Danny Windham on the challenges of staying true to the open-source model while achieving commerical success.
Asterisk is an open-source telephony platform, but the for-profit
company Digium is practically synonymous with the software.
Digium has built its business by selling pre-packaged versions of
Asterisk, as well as offering support, training and telephony
accessories to those wanting to deploy the technology. Digium also has
strived to spur further development of the core Asterisk
platform-continually walking the line of what is best for the company
and what is best for the open-source Asterisk community.
eWEEK Labs Senior Technology Analyst Andrew Garcia recently spoke
with Digium CEO Danny Windham to discuss this balancing act and about
Digium's plans to spur development on both the core Asterisk telephony
platform and the phalanx of applications built to leverage Asterisk.
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You came to Digium from the networking company AdTran. What are
the differences in running a company using proprietary technologies and
one trying to capitalize on open-source technology?
The thing that is primarily different in the open source world is
the way products are developed. The open-source models allows people of
similar interest and passion all over the world to come together to
create a product. To me, that is a much more powerful development
model--assuming that the project that is being worked on is something
around which you can develop a community.
Asterisk has proven that there are enough people around the world
that have some interest and some passion in voice over IP--and in
communication platforms in general--that we've been successful building
that community around Asterisk. There is a critical mass going there.
To contrast between a proprietary model and an open-source model,
there are at any given time hundreds of developers who are making some
level of contribution toward Asterisk, and that is equivalent to a
relatively large engineering organization in a proprietary company
making that associated level of contribution. But the big difference
revolves around how to create a company a for-profit entity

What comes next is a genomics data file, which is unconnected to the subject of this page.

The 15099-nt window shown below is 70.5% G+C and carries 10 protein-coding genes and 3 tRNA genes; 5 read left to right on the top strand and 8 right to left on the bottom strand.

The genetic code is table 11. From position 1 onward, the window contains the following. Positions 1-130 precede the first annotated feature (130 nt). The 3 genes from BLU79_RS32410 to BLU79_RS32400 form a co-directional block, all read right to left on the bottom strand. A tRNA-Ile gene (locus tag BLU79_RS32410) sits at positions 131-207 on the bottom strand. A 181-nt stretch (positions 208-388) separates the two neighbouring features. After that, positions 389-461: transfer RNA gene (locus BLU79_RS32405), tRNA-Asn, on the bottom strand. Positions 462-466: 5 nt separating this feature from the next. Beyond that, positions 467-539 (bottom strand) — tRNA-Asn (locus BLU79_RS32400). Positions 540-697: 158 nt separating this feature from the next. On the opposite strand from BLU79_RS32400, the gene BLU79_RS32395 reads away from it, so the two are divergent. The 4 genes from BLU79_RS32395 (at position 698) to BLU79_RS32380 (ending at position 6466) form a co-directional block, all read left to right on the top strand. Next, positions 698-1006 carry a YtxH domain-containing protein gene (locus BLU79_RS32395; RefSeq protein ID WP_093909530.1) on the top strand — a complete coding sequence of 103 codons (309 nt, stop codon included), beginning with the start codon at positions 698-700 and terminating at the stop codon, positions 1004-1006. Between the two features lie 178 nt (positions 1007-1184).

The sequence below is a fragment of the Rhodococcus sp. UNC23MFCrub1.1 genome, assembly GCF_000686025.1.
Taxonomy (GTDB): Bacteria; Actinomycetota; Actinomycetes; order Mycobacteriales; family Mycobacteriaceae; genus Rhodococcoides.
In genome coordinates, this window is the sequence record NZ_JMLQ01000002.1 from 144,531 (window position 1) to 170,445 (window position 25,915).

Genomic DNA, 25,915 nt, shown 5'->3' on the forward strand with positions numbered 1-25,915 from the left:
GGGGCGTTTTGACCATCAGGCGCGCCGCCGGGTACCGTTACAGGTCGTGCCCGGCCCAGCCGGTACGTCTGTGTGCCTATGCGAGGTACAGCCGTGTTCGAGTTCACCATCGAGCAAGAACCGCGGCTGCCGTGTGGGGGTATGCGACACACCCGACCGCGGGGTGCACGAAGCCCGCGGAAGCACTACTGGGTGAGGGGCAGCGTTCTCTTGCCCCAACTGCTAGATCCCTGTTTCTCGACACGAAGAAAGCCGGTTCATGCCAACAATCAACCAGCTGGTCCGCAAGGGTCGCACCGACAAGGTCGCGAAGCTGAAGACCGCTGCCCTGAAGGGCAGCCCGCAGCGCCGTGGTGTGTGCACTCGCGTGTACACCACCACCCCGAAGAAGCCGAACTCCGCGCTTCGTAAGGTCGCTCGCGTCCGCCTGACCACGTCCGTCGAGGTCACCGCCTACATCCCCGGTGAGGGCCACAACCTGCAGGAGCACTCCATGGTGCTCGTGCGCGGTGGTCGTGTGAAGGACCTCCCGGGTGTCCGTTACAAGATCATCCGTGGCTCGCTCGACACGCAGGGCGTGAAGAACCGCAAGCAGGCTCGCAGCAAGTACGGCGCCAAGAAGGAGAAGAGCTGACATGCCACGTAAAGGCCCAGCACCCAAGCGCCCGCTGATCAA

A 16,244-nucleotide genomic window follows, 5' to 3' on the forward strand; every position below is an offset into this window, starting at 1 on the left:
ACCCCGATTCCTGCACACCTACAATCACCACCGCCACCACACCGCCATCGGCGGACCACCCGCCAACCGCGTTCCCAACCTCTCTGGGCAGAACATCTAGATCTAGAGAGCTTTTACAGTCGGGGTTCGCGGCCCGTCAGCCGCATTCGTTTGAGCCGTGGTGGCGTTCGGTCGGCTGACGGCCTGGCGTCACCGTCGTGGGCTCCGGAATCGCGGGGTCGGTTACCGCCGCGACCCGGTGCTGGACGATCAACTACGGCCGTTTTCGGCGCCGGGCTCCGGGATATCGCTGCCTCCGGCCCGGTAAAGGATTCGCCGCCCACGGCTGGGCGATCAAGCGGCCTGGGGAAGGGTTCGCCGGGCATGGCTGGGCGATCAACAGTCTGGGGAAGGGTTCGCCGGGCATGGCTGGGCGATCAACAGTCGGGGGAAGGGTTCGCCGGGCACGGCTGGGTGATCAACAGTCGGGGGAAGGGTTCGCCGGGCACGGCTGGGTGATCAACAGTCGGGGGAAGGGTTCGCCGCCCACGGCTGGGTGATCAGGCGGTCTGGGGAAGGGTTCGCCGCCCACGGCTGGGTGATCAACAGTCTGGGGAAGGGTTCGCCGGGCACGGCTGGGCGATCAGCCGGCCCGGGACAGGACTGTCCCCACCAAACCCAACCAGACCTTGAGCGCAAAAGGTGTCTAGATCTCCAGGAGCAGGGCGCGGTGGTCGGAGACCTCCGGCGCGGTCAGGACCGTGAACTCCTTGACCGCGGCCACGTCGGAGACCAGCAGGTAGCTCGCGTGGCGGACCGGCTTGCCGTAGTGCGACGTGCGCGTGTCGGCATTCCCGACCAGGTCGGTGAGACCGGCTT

around an open-source project and do that in a fashion that
doesn't wind up alienating the community.
It is very much a balancing act between those two, and that is a
concern that you essentially don't have in the proprietary world, where
you go paint a bulls-eye on the back of a handful of competitors and
you go try and compete with them. In the open-source world, there may
be people you can paint bulls-eyes on, but you are never free from
competing with the open-source version of what it is you are supplying.
That inherently requires companies to be very efficient about adding
value, or else people won't pay you--they will just use the open-source
version of the project.
Trixbox is a very popular distribution of Asterisk and owned by
Fonality, which recently signed a distribution deal with Dell. Given
your twin roles of shepherding Asterisk development and trying to run a
for-profit business, how would you qualify the importance of that type
of deal for the community and for Digium?
I think the Fonality and Dell deal is good for Asterisk. Obviously,
the for-profit entity of Digium might not have the same view. But
within the management team of Digium, we truly believe that broad
adoption and success of Asterisk is important for Digium to have a
chance to succeed.
One of the foremost missions we have is to make decisions around
Asterisk, the open-source project, that are going to result in broad
adoption. If you are trying to build a for-profit entity around
an open-source project, occasionally decisions that you have to make
are in conflict--what's in the best interest of the project versus
what's in the best interest of the for-profit entity. So we work
really hard to try to balance the way we make those decisions, with the
goal of erring on the side of keeping the community happy.
For one, it is good when Asterisk is being adopted. For all of the
organizations that are out there who are building something off of
Asterisk, particularly those that are building something and then
selling it, the people who do that and are actively contributing back
to the project and making the project itself better are actually